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Old 06-19-2019, 10:36 PM   #1
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A/C or DC based electrical system

Given the option, would you prefer to have an AC generator tied into the electrical after the inverter (obviously) or a similar watt DC generator tied into the batteries before the inverter?

Im thinking the advantage of AC is that in the event the inverter fails i can just turn the generator on. The possibility of an out of phase electrical system scares me though if it doesnt play well with the inverter while charging the batteries in normal operation.

While the advantages of DC would be no fear that the generator sine wave would go out of sync with the inverter sine wave, i would have an “inverter generator” so generator rpm could vary based on load instead of having to hold a constant rpm to maintain the 60hz sine wave which would also save fuel under low demand. The batteries im looking at are lifepo and I believe have an internal controller that would prevent overcharging. (Powerbrick brand)

The generator would serve to power the electrical past what any solar panels could provide (duh) but the coolant system would include liquid to liquid heat exchangers to also provide heat and hot water. That would take me from 33% efficiency to up to 66% if im in fact utilizing the full coolant heat. So i plan on running it about half an hour every 4 hours in cold conditions.
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Old 06-19-2019, 11:25 PM   #2
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For long term off grid boondocking without frequent gennie use, my preference is direct DC as much as possible, focus on efficiency, keeping Ah per day as low as possible,

minimize use of load devices requiring inverters, only connection to shore power is the charger.

If your bus is on shore power a large proportion of overnights, or you're running aircon / genset many hours per week anyway, then that strategy is not so required.
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Old 06-20-2019, 12:06 AM   #3
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Sorry, should have added it would be full time live in and 48v because i dont want to pull massive amps for the equivalent wattage a 12v system would require. Basically for safety reasons. Smaller fuses, lighter wiring thats cheaper and easier to oversize. Im still in the planning stages and I dont necessarily want the generator and batteries close to the power closet. I would like to put the generator in the back under the bus but the power closet up front by the kitchen and front door for easiest access.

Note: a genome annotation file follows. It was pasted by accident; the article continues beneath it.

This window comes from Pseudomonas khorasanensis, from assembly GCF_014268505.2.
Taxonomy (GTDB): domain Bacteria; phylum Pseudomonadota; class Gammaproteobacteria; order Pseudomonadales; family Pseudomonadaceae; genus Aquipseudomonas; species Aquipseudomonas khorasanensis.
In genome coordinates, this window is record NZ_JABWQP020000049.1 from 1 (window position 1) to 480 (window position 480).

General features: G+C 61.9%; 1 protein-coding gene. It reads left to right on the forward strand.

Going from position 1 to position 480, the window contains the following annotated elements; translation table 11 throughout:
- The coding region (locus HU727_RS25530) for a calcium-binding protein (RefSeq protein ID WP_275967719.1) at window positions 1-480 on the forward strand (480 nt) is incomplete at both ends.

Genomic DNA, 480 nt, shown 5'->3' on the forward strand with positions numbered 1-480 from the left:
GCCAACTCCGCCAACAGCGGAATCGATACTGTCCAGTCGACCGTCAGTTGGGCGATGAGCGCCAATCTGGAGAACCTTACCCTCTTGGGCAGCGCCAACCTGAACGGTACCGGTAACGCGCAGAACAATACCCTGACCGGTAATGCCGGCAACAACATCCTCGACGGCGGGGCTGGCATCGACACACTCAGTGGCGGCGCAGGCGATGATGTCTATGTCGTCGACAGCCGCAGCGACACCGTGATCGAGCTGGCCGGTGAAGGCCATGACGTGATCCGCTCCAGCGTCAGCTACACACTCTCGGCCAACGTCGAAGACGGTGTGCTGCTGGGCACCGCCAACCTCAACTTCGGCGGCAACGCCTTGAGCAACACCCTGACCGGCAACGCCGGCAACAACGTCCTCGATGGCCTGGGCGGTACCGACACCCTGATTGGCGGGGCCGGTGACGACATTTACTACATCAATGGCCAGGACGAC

So dc appliances is out of the question. Also I do apartment maintenance so i could get free (older) appliances to offset some of the inverter cost. I also plan on using native 48v batteries not 12v tied to get 48v so that’s another reason 12v wont be wired in at all.

I guess my basic question is “do I want to directly charge the batteries off the generator or do I want to directly power the house and charge the batteries off the charger.

It seems like it makes more sense to push dc amps, let the batteries charge and still invert the leftover power. Less conversion overall because I wouldn’t be going from ac to dc back to ac. On top of the batteries not being limited to a 1800w charger (120v 15 amp). A 250 amp dc generator at 48v is 12,000w.

But am I missing something?
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Old 06-20-2019, 07:59 AM   #4
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If you're looking to be as self-sufficient as possible, cobbling a DIY DC genset together is the way to go to get your storage bank recharged quickly while off grid.

The efficiency issue compared to an AC genset is probably not that significant, once you're burning lots of dino juice daily anyway.

Go to LFP for high CAR, no need to charge for 6+ hours for bank longevity as with lead.

Check out Victron and Magnum for very nice high-capacity combi inverter/chargers.
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Old 06-20-2019, 10:23 AM   #5
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But am I missing something?
You could step down the 48V to 12V where needed. I have a 24V system, am floating a 48V battery bank, and would still want both 12V and 24V capabilities.


There's these fanless step-down transformers (24V or 48V -> 12V) on Amazon that go up to 480W, I have one. Those could be placed at the appliance for DC appliances.


The problem with inverters from my POV is the single point of failure. No getting around that, so nothing critical in my rig is going on AC.
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Old 06-22-2019, 07:26 PM   #6
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Thanks for the help, yeah DC does make more sense.

I'll think about the transformers. Not sure what i would want to run on dc though.
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Old 06-22-2019, 07:31 PM   #7
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Old 06-22-2019, 08:20 PM   #8
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You could step down the 48V to 12V where needed. I have a 24V system, am floating a 48V battery bank, and would still want both 12V and 24V capabilities.


There's these fanless step-down transformers (24V or 48V -> 12V) on Amazon that go up to 480W, I have one. Those could be placed at the appliance for DC appliances.


The problem with inverters from my POV is the single point of failure. No getting around that, so nothing critical in my rig is going on AC.
If you just have a couple devices where you can't find good native DC versions, no need for one big inverter, cheaper to get multiple smaller ones, easy to carry spares.

DC-DC changing voltage, proper term is converter.

The US RV industry uses that term for AC-DC rectifiers / PSU / chargers too, very confusing.
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Old 06-22-2019, 08:24 PM   #9
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The adversion to dc is 1. I can get free ac appliances, and 2. Ease of parts/ replacement.

There is no comparison on ac vs dc appliance availability. Even led lights are just easier to be ac for ease of replacement.